After four failures, Nashik resident Bhushan Ahire tops MPSC exam
Nashik resident, declared MPSC topper, talks about his efforts over five years and how he is now looking forward to work for the nation
Nashik's Bhushan Ahire celebrates after topping the MPSC exam
Bhushan Ahire (28) from Nashik couldn't sleep the night of March 16 - the day he was declared topper of the Maharashtra Public Service Commission (MPSC) exam. His efforts of almost five years had paid off, making his dream of working for the development of the nation come true.
Ahire is positive about his future journey. After thanking his coaching professor, he gave credit to the current generation of civil servants, who are inspiring many from the next generation to take up government services.
In a chat with mid-day, the information technology engineer shared several things, right from his exam preparation to his opinion on the country's current condition. Excerpts:
Since the result came out, everybody has been speaking about how this boy who had failed in his earlier attempts has come out a shining star. What do you have to say about it?
There is a lesson everybody should take from here - hard work pays off and it is important that one never loses hope. I prepared for the MPSC for five years. This was my fifth attempt. Twice I lost the chance to get on the merit list by a mark or two. I had gotten a job in Mantralaya as a Class II officer. I had already taken an extension for joining and was preparing for the exam. But I failed and couldn't ask for more time to start work. That's when I took the tough decision of leaving the job in hand and start the preparation for another attempt. Today, when I look back, it has been a hell of a ride.
What inspired you to take up civil services?
Nobody in my family is from this background. My parents are primary school teachers in Nashik. Looking at the current generation of civil servants who are doing commendable work without any political influence inspired me. I have lived in Nashik; we have an ancestral house in Satana, a small village with a population of 1,000-odd people, where we have our farm. We spend most of our vacations there. I feel that I have a good understanding of rural as well as urban life. I am positive that that will work to my advantage in implementing policies and working for development.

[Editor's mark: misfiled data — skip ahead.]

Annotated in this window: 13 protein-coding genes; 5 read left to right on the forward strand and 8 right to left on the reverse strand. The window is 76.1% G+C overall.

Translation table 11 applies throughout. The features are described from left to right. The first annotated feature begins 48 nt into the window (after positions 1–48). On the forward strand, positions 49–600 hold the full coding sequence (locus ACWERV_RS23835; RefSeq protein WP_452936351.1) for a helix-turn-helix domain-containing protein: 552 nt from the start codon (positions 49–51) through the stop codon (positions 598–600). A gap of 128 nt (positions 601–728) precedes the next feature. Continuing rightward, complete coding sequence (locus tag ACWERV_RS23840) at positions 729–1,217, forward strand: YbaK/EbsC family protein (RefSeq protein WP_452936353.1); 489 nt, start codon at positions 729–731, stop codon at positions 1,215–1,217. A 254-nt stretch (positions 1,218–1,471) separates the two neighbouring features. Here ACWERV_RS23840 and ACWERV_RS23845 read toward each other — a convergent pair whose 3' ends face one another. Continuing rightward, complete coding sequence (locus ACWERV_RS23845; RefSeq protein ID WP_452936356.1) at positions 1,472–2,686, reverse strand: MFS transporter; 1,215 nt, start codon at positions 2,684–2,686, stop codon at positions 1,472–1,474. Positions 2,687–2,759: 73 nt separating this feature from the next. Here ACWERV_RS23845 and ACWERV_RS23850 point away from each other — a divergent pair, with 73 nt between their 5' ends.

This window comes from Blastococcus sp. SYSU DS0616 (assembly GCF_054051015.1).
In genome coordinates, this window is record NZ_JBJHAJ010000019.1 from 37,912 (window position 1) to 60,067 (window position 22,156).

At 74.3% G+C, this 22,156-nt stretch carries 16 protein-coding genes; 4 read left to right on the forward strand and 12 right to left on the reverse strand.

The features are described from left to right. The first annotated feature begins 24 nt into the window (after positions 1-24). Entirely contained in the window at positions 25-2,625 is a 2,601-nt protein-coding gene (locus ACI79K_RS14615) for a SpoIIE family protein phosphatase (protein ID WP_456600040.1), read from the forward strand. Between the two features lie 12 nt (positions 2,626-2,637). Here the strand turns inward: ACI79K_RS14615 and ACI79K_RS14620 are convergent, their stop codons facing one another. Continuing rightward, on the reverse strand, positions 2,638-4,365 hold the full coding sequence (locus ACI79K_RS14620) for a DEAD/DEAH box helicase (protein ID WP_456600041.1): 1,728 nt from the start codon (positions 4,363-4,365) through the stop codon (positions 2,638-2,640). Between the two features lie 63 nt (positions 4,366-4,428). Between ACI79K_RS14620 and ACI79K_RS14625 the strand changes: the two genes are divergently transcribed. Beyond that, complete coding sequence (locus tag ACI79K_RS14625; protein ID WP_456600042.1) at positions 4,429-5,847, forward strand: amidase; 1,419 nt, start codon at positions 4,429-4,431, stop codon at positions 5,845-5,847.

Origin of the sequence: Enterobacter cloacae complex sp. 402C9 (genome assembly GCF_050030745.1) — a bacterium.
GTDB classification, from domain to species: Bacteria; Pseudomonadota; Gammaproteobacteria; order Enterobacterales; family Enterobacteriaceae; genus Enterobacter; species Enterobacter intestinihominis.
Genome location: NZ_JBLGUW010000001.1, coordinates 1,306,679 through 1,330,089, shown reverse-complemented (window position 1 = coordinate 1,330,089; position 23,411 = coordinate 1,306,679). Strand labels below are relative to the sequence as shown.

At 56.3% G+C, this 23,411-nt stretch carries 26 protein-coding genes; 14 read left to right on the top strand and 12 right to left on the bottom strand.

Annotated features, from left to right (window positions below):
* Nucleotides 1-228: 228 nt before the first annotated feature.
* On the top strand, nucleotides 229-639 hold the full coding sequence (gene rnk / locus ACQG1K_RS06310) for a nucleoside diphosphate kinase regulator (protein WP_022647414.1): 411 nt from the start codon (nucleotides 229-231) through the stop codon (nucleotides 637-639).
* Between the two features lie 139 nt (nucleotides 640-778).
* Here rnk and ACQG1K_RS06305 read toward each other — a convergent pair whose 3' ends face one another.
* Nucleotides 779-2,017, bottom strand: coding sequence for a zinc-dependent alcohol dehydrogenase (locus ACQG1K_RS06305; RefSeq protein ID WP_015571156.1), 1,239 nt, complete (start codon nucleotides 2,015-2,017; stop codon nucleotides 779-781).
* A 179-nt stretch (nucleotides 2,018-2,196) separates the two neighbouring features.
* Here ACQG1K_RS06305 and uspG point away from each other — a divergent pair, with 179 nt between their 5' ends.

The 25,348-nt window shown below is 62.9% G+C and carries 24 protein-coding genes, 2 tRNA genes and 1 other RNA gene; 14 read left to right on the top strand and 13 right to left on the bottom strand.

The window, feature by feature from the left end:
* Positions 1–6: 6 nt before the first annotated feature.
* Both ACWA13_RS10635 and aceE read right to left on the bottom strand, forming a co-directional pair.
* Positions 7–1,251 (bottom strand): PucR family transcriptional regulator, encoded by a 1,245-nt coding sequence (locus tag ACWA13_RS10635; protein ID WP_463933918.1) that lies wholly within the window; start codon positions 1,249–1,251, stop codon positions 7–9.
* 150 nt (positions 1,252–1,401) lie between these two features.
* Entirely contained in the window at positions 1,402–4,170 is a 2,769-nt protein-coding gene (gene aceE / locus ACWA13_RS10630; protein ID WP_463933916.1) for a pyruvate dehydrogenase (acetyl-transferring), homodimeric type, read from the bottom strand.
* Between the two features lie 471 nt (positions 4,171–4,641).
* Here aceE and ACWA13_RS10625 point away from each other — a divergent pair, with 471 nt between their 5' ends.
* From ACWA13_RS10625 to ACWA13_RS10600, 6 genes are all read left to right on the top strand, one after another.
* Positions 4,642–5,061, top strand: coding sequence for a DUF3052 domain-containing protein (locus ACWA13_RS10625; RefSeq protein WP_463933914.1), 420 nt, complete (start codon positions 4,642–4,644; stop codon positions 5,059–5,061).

Isn't it true that urban youth generally show no interest in government services?
I see that trend changing now. Urban youths want to be a part of the government. The number of them preparing for civil services is increasing. There are only a handful cases where a government officer is caught in wrongdoings; a majority of them are doing good work.
What will you say about the current condition the country is in?
I feel that we are currently in the best of times as a developing nation. This is a period of transition - going cashless, digitisation, etc. Because we have such a large population, there are bound to be some problems in implementation, but it is a positive move. At the same time, social issues of the country also need to be dealt with, which is my interest. I want to work for people from the marginalised community, bring them forward.
Do you think technology has reached all levels for the shift to digitisation?
Yes, I believe so. We see people working in our fields taking the help of technology. In some more time, technology's penetration will be far greater in the society, and a developing nation is bound to take advantage of it.
What are your future plans?
I will begin the training now for the work I want to do. At the same time, my UPSC preparations will continue.